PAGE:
Loudoun Valley’s portrayal of The 25th Annual Putnam County Spelling Bee was beautiful pandemonium! Valley’s colorful cast combined with impressive technical elements created a light-hearted yet important show which captivated audiences of all ages.
The Annual 25th Putnam County Spelling Bee is a Tony award winning musical comedy written by William Finn and brought to life on Broadway in 2006. The musical follows the stories of six quirky contestants in a middle school spelling bee and the journey they undergo both in their personal lives and in the competition. The bee’s moderator, Rona Lisa Peretti, along with the school’s unconventional Vice Principal lead the competition, bringing a sense of humor and fostering relationships with the contestants along the way. The show begins with six school middle school contestant and select audience participants; however, when all is said and done, contestant William Barfee is victorious.
The musical’s utter success would not have been possible without the undeniable stage presence and humor of the six spellers. Each speller brought a unique archetype to the stage and was able to flawlessly remain engaged and in character throughout the entirety of the show. Zach Goolsby nailed the role of Leaf Coneybear through his eccentric physicality and attention to detail. The audience will forever remember Goolsby hanging center stage from a basketball hoop, for it was truly a priceless sight like no other. Blake Carlson, too, brilliantly executed the role of William Barfee with his captivating vocal decisions and humorous stage dynamic. His ability to simultaneously tap, talk, and sing all while remaining in his quite ridiculous character is truly commendable. Lastly, Sophie Stapleton beautifully portrayed the role of Olive Otrsovsky with her impressive vocals and innocent, yet commanding, stage presence.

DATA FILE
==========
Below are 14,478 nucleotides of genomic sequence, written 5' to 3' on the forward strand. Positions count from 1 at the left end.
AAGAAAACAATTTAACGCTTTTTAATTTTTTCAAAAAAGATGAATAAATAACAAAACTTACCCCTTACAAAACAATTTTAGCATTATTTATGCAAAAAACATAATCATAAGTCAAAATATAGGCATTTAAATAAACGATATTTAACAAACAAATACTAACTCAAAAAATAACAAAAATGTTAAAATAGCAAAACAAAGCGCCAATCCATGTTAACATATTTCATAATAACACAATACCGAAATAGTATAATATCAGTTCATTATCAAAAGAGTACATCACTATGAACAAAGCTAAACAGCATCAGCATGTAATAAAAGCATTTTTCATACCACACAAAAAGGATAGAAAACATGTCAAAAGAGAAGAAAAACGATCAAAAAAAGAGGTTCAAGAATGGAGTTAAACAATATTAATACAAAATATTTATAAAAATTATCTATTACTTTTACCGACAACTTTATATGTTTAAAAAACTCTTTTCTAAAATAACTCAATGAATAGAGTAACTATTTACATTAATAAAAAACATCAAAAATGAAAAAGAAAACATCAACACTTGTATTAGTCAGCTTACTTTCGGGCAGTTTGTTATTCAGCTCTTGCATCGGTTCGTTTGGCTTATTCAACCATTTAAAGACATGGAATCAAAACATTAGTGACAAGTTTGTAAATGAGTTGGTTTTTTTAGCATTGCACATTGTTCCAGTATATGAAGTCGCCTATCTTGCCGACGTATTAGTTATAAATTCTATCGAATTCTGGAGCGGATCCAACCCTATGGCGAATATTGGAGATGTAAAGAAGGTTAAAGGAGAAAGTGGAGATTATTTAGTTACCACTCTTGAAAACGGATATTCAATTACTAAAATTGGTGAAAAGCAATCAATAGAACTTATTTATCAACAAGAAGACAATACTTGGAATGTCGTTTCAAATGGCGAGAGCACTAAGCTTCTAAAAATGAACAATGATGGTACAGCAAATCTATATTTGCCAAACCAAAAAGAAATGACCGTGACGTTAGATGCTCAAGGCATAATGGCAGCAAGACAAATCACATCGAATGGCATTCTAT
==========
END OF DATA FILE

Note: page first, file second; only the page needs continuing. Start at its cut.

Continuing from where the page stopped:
Valley’s show was far more than just the spellers, for the other members of the cast contributed to the musical’s comedic and sensational nature. The bee’s moderator, played by Claire Poirier, delivered impeccable vocals and created a complex character beyond that of the typical high school capability. Her dynamic with the hilarious Vice Principle Panch, played by Henry Trochlil, was impressive and beautifully maintained for the entire show. Trochlil, too, delivered a phenomenal, striking performance with entirely unique and pronounced humor. Guidance counselor Michelle Mahoney, played by Onna Thomas, contrary to her character’s dark nature, also brought life and talent to the stage with her awe inspiring vocal performance. Lastly, the parents seated in the audience, especially Bryan Ly and Cole Walker, enhanced the show’s humor and strong characterization.
The technical elements of Valley’s production, too, are worthy of applause. From the moment the show begun, the audience was struck by the show’s set and the subtle humor provided through the posters hung on the wall. Each aspect of the set and the impressive props were all indisputably intentional, bold choices which enhanced the cast’s performance. The choice to sit the audience on stage with members of the cast in the audience fostered a sense of intimacy and connection between the performers and audience like no other. The sound elements, too, elevated the show to an entirely new level. The audience was pleasantly dumbfounded by the phone alarm done by the pit orchestra because of its realistic sound and meticulous timing.
The audience, along with William Barfee, left Loudoun Valley feeling victorious and joyed as a result of the performers’ and crew’s unambiguous talent and capability to executive such an amusing, captivating show!
This review was written by Madeleine Sullivan from Heritage High School.